How to Become a Pharmacist

Morganne Skinner, RN
Updated May 31, 2024
Edited by
Examine the role of a pharmacist, the education and exams needed to obtain licensure, and the job outlook for those who pursue this role.
mini logo

Are you ready to earn your online nursing degree?

Pharmacists play an integral role in improving the health of their patients. They help patients understand dosage information, administration methods, side effects, and drug interactions. Learn how to become a pharmacist, including the educational requirements and steps for becoming licensed.

How Long to Become

4-6 years

Degree Required

BS in related field
Doctor of Pharmacy (Pharm.D.)


Specialty certifications optional

Popular Online Pharmacy Programs

Learn about start dates, transferring credits, availability of financial aid, and more by contacting the universities below.

Loading...Learn More
Visit Site
Loading...Learn More
Visit Site
Loading...Learn More
Visit Site

What Is a Pharmacist?

A pharmacist is an expert in storing, handling, preparing, distributing, and using medication. They play a crucial role in educating patients on the uses and outcomes of their prescribed medication, ensuring accurate dosages, and avoiding negative side effects.

They often work in hospitals, retail spaces, including drug and grocery stores, specialty clinics, mental health facilities, addiction centers, nursing homes, and poison control centers.

Their specific responsibilities vary based on these settings, leading to different types of pharmacists, including:

Community pharmacists

These pharmacists work in retail pharmacies and are responsible for dispensing medication and educating patients on prescribed and over-the-counter drugs.

Clinical Pharmacists

You can find clinical pharmacists in healthcare settings such as hospitals and clinics, where they provide direct patient care.

Consultant Pharmacists

A consultant pharmacist works with medical facilities and insurance providers to determine ways to improve pharmacy services.

Pharmaceutical Pharmacists

These pharmacists are involved in the research and development of new medications.

Steps to Becoming a Pharmacist

Before becoming a pharmacist, you must meet certain academic and professional criteria. While specific requirements regarding education and licensure may differ depending on the institution and state, the basic prerequisites are similar from one place to the next.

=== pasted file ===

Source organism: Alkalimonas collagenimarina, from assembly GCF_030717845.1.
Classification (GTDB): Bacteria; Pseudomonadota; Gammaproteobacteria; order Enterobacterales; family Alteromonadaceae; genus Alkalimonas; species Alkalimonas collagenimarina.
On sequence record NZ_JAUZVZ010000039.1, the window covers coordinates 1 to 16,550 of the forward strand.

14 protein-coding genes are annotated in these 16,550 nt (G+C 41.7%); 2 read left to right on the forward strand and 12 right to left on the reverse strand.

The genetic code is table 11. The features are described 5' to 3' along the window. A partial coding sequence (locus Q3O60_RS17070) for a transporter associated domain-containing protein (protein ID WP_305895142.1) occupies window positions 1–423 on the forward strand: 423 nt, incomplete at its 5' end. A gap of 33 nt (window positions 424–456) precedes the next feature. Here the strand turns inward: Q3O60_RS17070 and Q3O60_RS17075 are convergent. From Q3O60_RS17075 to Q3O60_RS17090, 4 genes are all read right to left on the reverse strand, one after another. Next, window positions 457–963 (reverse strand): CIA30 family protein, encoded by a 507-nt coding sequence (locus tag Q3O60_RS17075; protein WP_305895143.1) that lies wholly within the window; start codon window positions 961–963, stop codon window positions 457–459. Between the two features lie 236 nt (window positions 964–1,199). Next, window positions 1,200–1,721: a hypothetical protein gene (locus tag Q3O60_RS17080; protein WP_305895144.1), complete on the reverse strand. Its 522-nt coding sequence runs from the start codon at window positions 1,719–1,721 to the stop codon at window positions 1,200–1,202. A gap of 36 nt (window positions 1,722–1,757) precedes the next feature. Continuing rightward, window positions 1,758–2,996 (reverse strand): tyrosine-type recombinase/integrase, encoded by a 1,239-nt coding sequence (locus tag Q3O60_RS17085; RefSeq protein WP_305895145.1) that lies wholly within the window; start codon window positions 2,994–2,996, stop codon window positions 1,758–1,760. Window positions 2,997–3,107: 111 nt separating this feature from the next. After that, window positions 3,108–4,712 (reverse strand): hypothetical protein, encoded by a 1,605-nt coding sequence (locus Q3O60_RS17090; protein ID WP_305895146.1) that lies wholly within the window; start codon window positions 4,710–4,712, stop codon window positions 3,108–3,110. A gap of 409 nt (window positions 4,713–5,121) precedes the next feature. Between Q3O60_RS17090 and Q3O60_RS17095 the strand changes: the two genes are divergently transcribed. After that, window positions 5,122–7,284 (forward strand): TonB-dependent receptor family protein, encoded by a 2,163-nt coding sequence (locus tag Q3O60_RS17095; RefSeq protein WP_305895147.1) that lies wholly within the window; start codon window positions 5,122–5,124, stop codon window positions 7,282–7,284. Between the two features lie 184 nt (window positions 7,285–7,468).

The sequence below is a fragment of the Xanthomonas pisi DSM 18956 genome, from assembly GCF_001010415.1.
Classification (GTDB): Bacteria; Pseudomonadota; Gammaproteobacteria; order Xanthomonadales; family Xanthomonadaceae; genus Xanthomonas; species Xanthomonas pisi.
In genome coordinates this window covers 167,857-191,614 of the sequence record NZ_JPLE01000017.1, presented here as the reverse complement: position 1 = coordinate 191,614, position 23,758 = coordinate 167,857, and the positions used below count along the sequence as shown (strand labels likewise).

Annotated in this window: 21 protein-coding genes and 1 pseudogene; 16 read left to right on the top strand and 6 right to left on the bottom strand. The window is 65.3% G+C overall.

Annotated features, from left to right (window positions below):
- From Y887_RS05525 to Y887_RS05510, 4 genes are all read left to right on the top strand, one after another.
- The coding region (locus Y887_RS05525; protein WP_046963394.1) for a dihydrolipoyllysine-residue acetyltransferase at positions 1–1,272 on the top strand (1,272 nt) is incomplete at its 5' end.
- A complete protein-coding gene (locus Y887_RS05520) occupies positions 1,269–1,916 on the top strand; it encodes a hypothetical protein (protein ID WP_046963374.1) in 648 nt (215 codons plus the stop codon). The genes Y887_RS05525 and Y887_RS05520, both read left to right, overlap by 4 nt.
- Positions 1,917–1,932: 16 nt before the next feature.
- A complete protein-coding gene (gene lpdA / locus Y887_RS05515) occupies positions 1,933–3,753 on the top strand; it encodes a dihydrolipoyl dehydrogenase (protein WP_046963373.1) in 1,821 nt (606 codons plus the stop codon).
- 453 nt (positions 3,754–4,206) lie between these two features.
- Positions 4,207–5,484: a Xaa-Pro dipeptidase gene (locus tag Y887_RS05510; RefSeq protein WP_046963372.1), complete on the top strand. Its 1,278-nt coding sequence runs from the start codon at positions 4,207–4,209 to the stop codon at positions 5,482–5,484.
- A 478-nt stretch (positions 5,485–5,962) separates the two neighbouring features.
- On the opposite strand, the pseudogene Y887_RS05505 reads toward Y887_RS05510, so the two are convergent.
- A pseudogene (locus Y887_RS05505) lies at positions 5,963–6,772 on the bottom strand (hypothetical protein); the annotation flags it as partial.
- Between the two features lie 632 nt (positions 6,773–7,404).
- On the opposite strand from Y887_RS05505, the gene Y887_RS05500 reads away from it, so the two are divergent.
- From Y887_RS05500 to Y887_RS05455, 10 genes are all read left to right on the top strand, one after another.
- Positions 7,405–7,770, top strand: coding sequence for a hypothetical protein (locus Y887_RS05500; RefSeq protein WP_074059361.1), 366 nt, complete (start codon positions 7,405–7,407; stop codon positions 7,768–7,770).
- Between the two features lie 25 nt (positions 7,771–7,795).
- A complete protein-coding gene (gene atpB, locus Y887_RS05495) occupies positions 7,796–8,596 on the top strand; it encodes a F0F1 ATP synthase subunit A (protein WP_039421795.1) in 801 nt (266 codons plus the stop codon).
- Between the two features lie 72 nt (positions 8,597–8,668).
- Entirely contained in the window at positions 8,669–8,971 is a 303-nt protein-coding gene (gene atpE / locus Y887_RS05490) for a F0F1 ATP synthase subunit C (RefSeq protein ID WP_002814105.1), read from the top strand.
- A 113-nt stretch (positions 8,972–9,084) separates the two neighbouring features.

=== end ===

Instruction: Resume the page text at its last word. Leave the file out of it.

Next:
Prospective pharmacists must earn a doctor of pharmacy degree and complete a state licensure exam.

  1. 1

    Earn a Bachelor’s Degree in a Related Field:

    Prospective pharmacists must first earn a bachelor’s degree in an appropriate field. Students should complete a science-related degree that provides courses in anatomy, physiology, biology, and chemistry.

    Typical bachelor programs take four years to complete. While there are pre-pharmacy non-degree programs you can complete in two years, most graduate schools prefer applicants who have earned a bachelor’s degree.

  2. 2

    Earn a Pharm.D. From an Accredited Pharmacy School:

    Prospective pharmacists must earn a doctor of pharmacy degree (Pharm.D.) to be eligible for state licensure. It’s important to find a program accredited by the Accreditation Council for Pharmacy Education (ACPE).

    These programs take around four years to complete. Some pharmacy schools provide direct-entry programs, admitting students directly after high school, allowing them to complete two years of pre-pharmacy study, followed by four years of professional study.

    Students must take courses in pharmaceutical chemistry (study of designing and evaluating drugs), pharmacognosy (study of drugs derived from plants and animals), and pharmacology (study of the effects of drugs on the human body).

  3. 3

    Pass the North American Pharmacist Licensure Exam (NAPLEX):